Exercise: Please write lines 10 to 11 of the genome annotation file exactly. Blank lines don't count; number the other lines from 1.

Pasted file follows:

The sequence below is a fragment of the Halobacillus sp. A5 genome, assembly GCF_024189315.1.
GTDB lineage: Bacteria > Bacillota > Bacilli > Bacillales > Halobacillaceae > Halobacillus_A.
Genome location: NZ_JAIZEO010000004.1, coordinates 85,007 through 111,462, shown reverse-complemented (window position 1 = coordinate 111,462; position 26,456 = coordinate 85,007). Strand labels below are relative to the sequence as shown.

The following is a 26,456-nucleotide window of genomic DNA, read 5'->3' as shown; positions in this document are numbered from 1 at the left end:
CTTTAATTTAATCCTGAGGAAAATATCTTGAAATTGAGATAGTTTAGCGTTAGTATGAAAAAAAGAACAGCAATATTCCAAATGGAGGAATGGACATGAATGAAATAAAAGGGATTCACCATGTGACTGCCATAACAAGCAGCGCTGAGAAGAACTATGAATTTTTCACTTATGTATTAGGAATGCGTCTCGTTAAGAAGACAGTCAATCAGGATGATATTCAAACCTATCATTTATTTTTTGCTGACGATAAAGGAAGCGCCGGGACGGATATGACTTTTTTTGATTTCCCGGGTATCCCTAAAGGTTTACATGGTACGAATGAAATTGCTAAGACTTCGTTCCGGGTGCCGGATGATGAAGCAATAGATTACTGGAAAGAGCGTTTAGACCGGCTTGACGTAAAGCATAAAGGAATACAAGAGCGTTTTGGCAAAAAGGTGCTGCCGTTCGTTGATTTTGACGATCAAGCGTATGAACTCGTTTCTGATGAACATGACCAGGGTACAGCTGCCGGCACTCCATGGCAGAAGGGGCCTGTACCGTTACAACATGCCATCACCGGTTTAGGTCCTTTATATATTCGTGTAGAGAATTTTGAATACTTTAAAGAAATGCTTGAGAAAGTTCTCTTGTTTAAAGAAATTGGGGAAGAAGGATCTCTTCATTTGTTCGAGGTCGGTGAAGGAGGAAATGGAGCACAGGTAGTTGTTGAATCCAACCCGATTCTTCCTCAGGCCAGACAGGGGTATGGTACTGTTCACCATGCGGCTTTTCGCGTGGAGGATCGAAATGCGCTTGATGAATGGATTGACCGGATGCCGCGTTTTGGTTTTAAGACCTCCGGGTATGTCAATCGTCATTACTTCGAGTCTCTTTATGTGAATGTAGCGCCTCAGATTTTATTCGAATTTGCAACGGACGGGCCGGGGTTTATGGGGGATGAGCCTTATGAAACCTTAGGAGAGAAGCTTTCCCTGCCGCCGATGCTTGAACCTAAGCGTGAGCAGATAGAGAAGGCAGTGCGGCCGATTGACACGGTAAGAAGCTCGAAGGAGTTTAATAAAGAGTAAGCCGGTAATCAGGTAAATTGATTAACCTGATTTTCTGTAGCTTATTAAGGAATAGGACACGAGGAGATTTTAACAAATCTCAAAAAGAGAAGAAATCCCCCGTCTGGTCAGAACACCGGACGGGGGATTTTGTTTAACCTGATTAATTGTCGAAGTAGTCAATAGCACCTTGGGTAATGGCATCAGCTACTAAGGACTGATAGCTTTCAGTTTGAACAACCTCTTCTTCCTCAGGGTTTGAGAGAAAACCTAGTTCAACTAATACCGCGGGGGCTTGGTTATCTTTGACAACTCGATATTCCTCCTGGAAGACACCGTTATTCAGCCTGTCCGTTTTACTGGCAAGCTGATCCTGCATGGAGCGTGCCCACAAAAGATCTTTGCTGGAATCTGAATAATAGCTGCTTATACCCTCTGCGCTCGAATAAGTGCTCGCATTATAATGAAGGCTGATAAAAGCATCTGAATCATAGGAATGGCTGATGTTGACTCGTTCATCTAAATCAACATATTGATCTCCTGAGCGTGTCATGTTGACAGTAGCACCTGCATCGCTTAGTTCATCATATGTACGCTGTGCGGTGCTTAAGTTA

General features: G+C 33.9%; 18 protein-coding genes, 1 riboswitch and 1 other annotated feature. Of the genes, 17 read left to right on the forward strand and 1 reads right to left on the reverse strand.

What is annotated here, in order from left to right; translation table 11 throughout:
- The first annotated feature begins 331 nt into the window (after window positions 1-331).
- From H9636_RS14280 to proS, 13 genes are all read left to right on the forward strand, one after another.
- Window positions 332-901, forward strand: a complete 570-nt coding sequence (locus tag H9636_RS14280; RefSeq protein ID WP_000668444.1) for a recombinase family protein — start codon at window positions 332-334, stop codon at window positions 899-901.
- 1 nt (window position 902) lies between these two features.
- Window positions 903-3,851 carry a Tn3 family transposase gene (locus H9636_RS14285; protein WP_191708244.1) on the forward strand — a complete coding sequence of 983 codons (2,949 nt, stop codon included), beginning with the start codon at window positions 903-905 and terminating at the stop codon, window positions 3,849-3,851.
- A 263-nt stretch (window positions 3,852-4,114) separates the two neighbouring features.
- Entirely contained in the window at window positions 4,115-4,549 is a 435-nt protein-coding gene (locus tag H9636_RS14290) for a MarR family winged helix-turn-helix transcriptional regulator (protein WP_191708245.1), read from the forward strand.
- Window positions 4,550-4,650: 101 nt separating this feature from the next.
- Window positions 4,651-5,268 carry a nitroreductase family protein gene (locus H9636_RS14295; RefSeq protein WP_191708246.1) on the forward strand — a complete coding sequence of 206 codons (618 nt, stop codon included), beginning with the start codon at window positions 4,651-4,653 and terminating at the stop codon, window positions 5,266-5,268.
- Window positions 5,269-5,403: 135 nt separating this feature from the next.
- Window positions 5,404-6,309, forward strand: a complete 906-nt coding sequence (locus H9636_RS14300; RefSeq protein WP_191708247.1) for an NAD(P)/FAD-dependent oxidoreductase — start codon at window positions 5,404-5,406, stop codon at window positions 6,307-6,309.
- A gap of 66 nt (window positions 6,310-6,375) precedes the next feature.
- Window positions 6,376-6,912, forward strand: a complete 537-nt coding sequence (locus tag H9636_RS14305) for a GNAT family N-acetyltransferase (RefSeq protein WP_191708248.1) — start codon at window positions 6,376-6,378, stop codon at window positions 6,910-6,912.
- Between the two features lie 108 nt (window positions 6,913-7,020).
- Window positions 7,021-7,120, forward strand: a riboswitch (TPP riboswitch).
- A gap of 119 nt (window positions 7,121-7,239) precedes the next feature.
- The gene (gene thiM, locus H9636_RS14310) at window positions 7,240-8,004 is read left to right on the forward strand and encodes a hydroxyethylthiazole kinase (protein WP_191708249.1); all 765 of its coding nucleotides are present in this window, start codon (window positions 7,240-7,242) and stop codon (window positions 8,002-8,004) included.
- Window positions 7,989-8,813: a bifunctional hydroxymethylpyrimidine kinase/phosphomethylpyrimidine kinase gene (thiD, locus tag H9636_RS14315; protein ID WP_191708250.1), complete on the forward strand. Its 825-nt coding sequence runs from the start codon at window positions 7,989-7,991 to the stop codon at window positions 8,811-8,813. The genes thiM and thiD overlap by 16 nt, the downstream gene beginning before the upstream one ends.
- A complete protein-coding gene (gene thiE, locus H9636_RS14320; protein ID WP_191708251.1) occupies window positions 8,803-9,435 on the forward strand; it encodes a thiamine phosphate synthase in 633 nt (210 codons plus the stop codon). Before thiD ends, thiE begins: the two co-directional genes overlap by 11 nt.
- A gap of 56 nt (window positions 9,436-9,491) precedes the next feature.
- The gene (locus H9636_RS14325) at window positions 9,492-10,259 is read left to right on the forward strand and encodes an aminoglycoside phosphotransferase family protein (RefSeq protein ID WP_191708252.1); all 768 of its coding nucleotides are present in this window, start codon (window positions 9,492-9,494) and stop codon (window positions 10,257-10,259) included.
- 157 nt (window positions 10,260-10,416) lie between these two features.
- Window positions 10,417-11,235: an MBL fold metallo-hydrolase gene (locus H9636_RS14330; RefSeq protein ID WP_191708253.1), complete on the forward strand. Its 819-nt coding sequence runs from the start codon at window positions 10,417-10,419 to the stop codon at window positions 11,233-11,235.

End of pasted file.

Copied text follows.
- Window positions 332-901, forward strand: a complete 570-nt coding sequence (locus tag H9636_RS14280; RefSeq protein ID WP_000668444.1) for a recombinase family protein — start codon at window positions 332-334, stop codon at window positions 899-901.
- 1 nt (window position 902) lies between these two features.